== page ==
Sales Planning Guide
This time of the year is critical to Chief Sales and Revenue Officers. So many things to do, so little time to do them:
- Close Q4 business
- Design sales model changes
- Review individual and team performance
- Top-grade talent
- Assign accounts and territories
- Review and refine sales compensation
This is a multi-part discussion on how to organize and motivate your sales team for success in the coming year.
Creating a great sales compensation plan is critical to focusing and motivating the sales team for success. It’s both a science and an art and – as they say in the movies – it’s complicated. Designing sales compensation plans are a delicate balancing act that should both motivate the team to maximize results while constructed in to allow the business to easily scale without breaking the bank.
Considering the following factors in sales planning and plan design will ensure a much higher probability of success:
Model revenue, performance and quota assignment
Corporate Revenue Goal Alignment
One very significant exercise involving sales, finance and HR is, before designing the upcoming plan, to agree on expected revenue objectives. Sales and finance should have equally weighed inputs and perspectives. Tension may occur when, totally apart from sales, finance creates a revenue and sales model that, while aligning with Board/Investor/CEO level growth models, isn’t aligned with market conditions and reality.
Team Performance and Quota Assignment
This exercise should be followed by analysis of current team performance. Systematic issues to consider in forming and finalizing both team and individual plans are current year performance, team turnover, onboarding time to full productivity for new hires and quota over-subscription.
Blaming underperformance solely on sales execution is common. Many factors contribute to underperformance including pricing and commercial terms, product quality, market climate and competitive threats.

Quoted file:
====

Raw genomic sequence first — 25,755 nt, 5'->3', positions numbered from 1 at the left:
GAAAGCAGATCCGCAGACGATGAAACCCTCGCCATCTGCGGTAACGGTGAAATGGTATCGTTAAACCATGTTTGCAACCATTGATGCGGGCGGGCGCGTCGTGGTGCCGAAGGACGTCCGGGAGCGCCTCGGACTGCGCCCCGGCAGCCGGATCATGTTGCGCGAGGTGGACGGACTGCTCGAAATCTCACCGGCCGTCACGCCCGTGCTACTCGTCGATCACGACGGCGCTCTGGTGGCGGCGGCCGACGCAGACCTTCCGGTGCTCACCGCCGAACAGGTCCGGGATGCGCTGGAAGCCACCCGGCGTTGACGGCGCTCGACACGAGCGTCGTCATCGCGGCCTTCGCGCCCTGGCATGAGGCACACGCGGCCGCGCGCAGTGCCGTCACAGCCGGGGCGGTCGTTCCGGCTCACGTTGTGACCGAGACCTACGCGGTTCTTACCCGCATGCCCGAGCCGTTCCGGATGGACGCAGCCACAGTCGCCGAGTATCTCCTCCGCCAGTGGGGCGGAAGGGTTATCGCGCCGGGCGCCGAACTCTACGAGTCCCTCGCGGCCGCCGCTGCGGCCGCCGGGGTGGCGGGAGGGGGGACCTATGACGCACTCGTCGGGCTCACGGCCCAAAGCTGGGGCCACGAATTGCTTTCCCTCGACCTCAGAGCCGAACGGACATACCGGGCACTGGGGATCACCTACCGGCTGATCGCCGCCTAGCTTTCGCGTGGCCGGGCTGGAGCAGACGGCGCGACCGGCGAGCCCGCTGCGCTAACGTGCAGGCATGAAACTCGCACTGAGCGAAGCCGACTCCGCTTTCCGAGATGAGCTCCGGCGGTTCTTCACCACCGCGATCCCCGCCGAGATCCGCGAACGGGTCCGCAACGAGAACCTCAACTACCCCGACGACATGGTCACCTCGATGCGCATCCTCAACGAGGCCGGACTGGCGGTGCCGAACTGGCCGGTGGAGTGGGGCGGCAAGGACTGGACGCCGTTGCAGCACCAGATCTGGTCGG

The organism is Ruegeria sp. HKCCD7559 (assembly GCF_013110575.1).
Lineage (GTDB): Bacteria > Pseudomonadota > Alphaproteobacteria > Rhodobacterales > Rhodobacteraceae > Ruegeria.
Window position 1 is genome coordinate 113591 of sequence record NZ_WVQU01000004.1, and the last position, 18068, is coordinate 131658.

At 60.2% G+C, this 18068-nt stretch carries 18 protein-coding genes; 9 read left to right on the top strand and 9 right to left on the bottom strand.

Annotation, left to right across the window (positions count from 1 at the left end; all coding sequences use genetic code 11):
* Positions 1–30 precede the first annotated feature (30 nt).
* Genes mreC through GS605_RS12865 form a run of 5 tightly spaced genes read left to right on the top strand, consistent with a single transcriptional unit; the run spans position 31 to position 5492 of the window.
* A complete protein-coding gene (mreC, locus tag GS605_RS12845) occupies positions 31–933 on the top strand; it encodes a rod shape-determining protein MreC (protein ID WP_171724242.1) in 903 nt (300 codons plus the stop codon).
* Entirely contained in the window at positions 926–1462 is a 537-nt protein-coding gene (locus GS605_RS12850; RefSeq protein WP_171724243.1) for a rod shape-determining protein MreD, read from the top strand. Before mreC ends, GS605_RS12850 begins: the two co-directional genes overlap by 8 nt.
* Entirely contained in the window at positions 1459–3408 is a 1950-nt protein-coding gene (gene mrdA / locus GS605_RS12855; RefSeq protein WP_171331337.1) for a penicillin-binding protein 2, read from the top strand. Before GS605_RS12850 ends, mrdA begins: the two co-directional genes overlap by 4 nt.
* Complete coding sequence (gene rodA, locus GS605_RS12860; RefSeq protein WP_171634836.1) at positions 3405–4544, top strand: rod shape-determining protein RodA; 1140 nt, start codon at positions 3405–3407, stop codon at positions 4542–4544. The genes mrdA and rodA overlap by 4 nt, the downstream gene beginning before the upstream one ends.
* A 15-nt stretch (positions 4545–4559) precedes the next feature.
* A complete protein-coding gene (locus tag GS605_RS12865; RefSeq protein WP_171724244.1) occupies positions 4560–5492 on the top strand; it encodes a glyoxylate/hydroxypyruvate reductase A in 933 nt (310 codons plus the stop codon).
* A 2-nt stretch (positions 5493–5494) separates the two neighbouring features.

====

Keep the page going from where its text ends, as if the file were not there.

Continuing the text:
Team turnover, time to hire and onboarding time to full productivity should be factored and balanced against quota assignment. The most current industry reports related to sales team performance state that current team performance is that roughly 60% of team members achieve or exceed quota expectations.
Factor in expected turnover and time to full value for new hires in modeling quota assignment. The “I hire industry thoroughbreds with great networks that can have instant success” and “let’s just increase our current reps’ quota” mantras and mentality simply doesn’t work.
Significant quota over-assignment should be factored – in the range or 30% – 50% to ensure a high confidence in sales revenue objective achievement.
Create an Aggressive but Balanced Plan
A sales-minded CEO that I worked for early in my career stated very simply, “You can’t have a healthy bottom line without a growing top line.” Many companies whose culture is dominated with a finance and/or engineering mindset and mentality consider sales a necessary evil. The facts are simple, pay too little and you won’t attract top performers, pay too much, it’s not sustainable for the long term.
Many of today’s successful sales compensation plans are modeled on a 40%/60% or 50%/%50% mix of base salary vs. on target earnings. Depending on situation, one may work better than the other. The premise with this is to have a balanced risk/reward between the company and the individual.
Keep it simple
Very simply, human nature and psychology says that people are motivated by what they’re rewarded to do. I get migraine headaches when I read compensation plans that are over a dozen pages in length, have very broad objectives and definitions of products, solutions and require a degree in calculus to calculate commission payments.